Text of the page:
Insomnia overview and Definition

Insomnia is a type of sleep disorder. Individuals with insomnia find it difficult to fall asleep, stay asleep or both might occur. People with insomnia often don’t feel refreshed when they wakeup from sleeping. This might lead to fatigue and other symptoms. The physician make a clinical diagnosis of insomnia if both of these criteria apply:

Sleep difficulties occurring atleast three nights a week for a minimum of 3 months. Sleep difficulties creating the major distress or functional difficulties in a person’s life.



Types of Insomnia:

There are two types of insomnia such as the primary and secondary.

Primary Insomnia:

This means the sleep problems aren’t linked to any other health condition or problem.

Secondary Insomnia:

This means you have trouble in sleeping because of a health conditions such as asthma, depression, arthritis, cancer or heartburn. Usage of pain, medications or other substances use like alcohol.

Sleep onset insomnia: This means you might have the trouble getting the sleep.

Sleep maintenance Insomnia:

This happens when you have trouble staying asleep through the night or wake up too early.

Mixed insomnia:

With this type of insomnia you have trouble both falling asleep and staying asleep through the night.

Paradoxical Insomnia:

  • When you have paradoxical insomnia, you underestimate the time you're asleep. It feels like you sleep a lot less than you really do.


Clinical signs & symptoms

Insomnia symptoms may include:

  • Difficulty falling asleep at night
  • Waking up during the night
  • Waking up too early
  • Not feeling well-rested after a night's sleep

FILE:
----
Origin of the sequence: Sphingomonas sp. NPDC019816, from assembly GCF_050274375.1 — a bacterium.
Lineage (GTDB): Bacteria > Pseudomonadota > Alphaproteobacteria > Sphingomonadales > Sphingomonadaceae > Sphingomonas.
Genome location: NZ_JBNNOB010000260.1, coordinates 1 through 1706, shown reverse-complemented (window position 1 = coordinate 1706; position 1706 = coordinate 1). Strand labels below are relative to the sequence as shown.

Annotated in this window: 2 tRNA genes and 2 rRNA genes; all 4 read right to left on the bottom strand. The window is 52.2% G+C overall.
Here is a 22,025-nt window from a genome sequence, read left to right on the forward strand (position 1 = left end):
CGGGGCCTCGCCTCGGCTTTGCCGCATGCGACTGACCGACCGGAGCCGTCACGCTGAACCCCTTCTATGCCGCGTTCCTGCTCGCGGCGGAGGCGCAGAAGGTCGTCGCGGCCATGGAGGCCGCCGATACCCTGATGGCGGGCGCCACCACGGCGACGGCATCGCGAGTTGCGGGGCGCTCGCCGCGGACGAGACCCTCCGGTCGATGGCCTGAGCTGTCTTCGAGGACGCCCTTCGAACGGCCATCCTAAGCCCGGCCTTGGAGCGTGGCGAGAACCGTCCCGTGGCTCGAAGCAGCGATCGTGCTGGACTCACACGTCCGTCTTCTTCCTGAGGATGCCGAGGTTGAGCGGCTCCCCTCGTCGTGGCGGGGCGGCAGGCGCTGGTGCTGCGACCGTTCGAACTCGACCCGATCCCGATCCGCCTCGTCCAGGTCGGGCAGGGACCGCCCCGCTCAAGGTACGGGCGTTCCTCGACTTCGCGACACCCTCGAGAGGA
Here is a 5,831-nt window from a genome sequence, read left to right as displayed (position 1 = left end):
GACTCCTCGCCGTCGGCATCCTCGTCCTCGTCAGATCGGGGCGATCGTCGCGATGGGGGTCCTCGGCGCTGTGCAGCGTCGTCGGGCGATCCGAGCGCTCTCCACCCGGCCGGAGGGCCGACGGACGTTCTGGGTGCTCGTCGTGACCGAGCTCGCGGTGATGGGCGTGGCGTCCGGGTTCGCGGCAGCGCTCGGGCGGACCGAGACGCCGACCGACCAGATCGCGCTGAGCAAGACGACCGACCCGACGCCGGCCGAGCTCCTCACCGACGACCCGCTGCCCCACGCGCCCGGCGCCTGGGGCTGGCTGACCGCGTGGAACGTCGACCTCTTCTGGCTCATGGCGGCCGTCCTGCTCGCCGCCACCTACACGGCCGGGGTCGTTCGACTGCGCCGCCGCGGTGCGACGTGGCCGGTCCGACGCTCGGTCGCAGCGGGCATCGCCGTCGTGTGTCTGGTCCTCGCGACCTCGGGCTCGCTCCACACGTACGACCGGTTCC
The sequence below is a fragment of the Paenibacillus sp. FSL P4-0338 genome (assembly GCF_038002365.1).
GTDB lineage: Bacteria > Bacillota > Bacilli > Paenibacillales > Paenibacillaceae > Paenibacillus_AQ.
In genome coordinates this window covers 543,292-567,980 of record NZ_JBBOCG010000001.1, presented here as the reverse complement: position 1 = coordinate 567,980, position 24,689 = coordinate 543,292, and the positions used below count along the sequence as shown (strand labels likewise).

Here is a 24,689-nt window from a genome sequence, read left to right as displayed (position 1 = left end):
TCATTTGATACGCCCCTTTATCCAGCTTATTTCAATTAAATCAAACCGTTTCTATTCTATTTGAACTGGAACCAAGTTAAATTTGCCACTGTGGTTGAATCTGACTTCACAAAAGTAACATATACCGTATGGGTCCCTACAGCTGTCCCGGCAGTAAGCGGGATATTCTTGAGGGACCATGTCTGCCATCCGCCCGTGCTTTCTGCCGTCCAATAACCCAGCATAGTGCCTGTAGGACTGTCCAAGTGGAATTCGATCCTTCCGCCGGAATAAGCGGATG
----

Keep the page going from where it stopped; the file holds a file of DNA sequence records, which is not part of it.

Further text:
• Daytime tiredness or sleepiness
  • Irritability, depression or anxiety
  • Difficulty paying attention, focusing on tasks or remembering
  • Increased errors or accidents
  • Ongoing worries about sleep

Differential Diagnosis

Sleep study:

It is also known as polysomnogram test. The sensors are placed in the scalp, face, eyelids, chest , limbs and one finger. These sensors monitors the brain wave activity, heart and breathing rates, oxygen levels and muscle movements that occur during the sleep.


This test is similar to overnight sleep studies.  The sensors are placed on the wrist or ankle that monitors sleep and wakefulness patterns. They are used in the treatment of the insomnia.



Many poor sleepers simply need help relaxing. If you're a habitual insomniac and trying to get to sleep just makes you more anxious and awake, try these alternative choices to help reduce your worry about sleep while relaxing your body and mind. If the root cause of insomnia is stress, any treatment must address the problem of stress in your life.

Breathing exercises can promote relaxation. Here's a routine you can do anywhere, anytime:

  1. Exhale completely through your mouth.
  2. Inhale through your nose to a count of four.
  3. Hold your breath for a count of seven.
  4. Repeat the cycle three times.
  5. Make an exhale through the mouth for eight times.


Mind/Body Medicine

Good Sleep Habits

Be sure your bedroom is quiet and dark. Eye shades may help since light comes in even through closed eyelids.

  • Try to keep a regular sleep schedule.
  • Keep the bedroom reserved for sleep and sex only.
  • Avoid heavy meals, smoking, alcohol, or caffeine near bedtime.